Apple iPod, Microsoft Windows, Toyota cars, Facebook. There’s one thing common among these products. They are all market leaders in their respective categories with substantial market dominance but were not the first movers in their industries. There were hundreds of personal music players before iPod came into picture, Windows was not the first operating system, American cars were dominant when Toyota entered the US market and there were Friendster and MySpace in existence much before Facebook became the social network of choice on Internet. So this pops up an important question: is the first mover advantage overrated?
First movers have a certain advantage. They win the coveted place in the hearts and minds of the early adopters. Early adopters can form a formidable force to help the product cross the chasm, and reach the masses. But the place where the first mover advantage starts to degrade is with the masses. Because the laggards don’t care whether you were first or the last one to enter the market. These are the skeptics, the people who care about the price tag and the popular thing, the advertisements and the buzz.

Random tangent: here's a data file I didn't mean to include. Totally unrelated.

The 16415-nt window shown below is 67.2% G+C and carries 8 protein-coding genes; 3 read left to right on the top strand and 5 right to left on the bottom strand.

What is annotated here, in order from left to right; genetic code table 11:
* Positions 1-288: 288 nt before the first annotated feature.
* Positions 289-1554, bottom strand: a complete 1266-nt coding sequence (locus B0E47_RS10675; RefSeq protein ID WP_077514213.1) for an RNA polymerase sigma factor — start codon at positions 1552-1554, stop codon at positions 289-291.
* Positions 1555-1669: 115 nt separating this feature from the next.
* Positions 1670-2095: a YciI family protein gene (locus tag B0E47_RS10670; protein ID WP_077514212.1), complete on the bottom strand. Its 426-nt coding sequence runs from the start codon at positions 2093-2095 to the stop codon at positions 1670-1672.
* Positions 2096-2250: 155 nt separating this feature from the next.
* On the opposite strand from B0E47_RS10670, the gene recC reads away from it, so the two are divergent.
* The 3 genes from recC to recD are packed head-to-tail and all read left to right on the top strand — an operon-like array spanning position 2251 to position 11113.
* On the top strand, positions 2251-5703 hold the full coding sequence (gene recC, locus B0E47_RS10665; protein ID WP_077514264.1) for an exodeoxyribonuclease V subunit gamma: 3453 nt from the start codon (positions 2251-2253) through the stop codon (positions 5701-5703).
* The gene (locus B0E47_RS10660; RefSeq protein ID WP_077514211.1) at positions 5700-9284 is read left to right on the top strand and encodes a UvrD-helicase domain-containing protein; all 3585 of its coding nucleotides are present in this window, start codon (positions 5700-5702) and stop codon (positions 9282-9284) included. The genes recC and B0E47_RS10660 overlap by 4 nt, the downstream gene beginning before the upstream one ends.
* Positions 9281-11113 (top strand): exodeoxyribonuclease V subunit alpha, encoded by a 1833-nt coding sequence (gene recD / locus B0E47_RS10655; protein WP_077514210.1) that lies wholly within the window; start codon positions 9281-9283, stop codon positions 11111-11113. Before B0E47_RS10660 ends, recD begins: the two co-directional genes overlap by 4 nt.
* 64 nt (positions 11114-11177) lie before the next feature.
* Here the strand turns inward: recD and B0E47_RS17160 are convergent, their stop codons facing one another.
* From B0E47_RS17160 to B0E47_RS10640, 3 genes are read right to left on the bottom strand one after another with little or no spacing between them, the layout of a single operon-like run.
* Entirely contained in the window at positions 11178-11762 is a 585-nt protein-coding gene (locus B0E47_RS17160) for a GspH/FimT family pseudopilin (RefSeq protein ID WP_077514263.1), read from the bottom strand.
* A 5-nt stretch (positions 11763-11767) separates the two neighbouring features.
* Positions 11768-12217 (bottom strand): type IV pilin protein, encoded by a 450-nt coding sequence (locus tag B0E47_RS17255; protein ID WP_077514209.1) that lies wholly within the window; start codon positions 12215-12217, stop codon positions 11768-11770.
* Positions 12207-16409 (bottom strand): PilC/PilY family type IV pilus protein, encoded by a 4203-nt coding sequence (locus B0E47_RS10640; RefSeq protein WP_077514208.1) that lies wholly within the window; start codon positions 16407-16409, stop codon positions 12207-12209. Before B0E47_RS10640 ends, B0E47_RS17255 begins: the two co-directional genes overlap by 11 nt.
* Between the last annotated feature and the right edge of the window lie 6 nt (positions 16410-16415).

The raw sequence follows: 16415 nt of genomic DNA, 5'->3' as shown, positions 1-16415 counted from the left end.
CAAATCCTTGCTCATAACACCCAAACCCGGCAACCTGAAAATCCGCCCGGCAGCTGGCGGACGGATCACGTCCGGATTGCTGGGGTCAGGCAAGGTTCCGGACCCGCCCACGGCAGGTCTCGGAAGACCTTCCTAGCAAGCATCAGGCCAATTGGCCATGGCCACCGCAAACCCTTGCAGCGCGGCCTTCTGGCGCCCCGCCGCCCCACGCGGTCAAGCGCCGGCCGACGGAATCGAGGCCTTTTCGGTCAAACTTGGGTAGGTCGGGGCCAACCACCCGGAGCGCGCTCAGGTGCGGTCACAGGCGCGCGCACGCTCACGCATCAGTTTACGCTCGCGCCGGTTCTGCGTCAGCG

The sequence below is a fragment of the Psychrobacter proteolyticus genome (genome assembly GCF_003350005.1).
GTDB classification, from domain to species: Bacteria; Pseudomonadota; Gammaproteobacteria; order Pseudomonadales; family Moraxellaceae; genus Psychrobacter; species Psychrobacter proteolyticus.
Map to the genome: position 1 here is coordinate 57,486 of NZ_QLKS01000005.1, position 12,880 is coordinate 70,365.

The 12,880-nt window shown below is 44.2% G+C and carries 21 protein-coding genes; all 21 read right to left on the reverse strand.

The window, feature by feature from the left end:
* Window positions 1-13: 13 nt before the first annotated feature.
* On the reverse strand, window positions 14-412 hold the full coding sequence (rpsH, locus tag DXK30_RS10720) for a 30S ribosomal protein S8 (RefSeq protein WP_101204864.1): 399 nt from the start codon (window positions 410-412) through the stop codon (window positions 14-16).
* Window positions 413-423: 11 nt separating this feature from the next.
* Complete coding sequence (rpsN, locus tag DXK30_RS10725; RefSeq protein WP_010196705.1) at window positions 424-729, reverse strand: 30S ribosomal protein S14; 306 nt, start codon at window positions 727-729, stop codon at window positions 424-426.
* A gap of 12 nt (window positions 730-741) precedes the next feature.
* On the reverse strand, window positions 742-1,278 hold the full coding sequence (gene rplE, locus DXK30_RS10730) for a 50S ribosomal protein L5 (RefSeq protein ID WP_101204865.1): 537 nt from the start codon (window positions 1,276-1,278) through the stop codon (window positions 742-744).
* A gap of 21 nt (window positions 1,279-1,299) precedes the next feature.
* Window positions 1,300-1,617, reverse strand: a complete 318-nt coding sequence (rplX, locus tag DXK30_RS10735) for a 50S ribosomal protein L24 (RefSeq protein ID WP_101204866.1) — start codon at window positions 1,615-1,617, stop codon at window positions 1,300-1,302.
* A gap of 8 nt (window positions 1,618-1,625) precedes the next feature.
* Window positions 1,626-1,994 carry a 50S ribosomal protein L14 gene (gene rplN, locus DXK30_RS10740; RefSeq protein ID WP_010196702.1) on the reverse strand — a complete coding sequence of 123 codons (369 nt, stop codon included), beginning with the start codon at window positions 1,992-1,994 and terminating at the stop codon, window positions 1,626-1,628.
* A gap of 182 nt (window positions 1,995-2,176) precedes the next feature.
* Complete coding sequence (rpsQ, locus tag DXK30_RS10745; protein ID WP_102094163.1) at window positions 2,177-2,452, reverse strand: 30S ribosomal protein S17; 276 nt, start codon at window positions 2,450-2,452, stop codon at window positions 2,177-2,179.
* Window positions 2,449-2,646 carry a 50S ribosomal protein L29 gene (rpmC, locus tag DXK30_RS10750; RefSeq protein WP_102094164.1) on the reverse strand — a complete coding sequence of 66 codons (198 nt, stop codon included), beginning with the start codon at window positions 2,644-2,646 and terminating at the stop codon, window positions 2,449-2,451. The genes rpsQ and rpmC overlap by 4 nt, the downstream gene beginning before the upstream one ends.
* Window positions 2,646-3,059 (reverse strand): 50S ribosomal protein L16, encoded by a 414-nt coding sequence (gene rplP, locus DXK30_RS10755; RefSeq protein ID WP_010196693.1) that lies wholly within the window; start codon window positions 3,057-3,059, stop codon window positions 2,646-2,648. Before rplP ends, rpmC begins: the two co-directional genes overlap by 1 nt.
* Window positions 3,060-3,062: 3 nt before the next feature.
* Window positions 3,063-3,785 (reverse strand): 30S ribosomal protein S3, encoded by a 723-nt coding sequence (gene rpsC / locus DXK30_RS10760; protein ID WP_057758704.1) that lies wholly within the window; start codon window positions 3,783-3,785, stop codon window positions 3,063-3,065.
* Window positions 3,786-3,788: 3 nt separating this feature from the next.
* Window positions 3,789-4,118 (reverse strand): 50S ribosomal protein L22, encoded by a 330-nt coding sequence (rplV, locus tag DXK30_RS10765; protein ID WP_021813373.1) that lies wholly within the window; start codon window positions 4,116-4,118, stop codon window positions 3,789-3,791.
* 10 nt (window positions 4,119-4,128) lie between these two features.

How can a first mover use the advantage and sustain it? Some ways to do that is by out innovating the competition, maintaining the price advantage and keeping up with the buzz in the industry. Another thing that can play a critical role is the ecosystem around the product. Ecosystem is powerful. It gives you the edge you need to fend the competition, attract the masses and attain the leadership position.
The takeaway from this is if you are trying to decide whether you should enter a particular industry or not, and the no-go decision is based on the fact that there is an existing dominant player in the industry, think again and try to recall one of these products. Then do your due diligence, look for opportunities, ways to improve over existing competition, possibility of an ecosystem and make your decision.